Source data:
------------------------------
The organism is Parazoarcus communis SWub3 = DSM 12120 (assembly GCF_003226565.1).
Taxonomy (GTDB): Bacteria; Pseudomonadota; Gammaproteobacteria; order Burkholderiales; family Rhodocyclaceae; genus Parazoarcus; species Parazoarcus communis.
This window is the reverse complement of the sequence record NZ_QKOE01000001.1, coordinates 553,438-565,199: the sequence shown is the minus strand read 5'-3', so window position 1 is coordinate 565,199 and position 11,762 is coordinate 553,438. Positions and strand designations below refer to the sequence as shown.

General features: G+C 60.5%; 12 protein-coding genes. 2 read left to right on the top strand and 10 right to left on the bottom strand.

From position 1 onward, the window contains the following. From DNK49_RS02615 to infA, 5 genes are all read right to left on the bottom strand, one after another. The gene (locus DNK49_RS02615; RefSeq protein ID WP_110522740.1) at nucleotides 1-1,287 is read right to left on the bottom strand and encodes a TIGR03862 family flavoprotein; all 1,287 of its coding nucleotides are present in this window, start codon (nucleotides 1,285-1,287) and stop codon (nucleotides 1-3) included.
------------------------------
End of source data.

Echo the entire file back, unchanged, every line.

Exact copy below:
The organism is Parazoarcus communis SWub3 = DSM 12120 (assembly GCF_003226565.1).
Taxonomy (GTDB): Bacteria; Pseudomonadota; Gammaproteobacteria; order Burkholderiales; family Rhodocyclaceae; genus Parazoarcus; species Parazoarcus communis.
This window is the reverse complement of the sequence record NZ_QKOE01000001.1, coordinates 553,438-565,199: the sequence shown is the minus strand read 5'-3', so window position 1 is coordinate 565,199 and position 11,762 is coordinate 553,438. Positions and strand designations below refer to the sequence as shown.

General features: G+C 60.5%; 12 protein-coding genes. 2 read left to right on the top strand and 10 right to left on the bottom strand.

From position 1 onward, the window contains the following. From DNK49_RS02615 to infA, 5 genes are all read right to left on the bottom strand, one after another. The gene (locus DNK49_RS02615; RefSeq protein ID WP_110522740.1) at nucleotides 1-1,287 is read right to left on the bottom strand and encodes a TIGR03862 family flavoprotein; all 1,287 of its coding nucleotides are present in this window, start codon (nucleotides 1,285-1,287) and stop codon (nucleotides 1-3) included.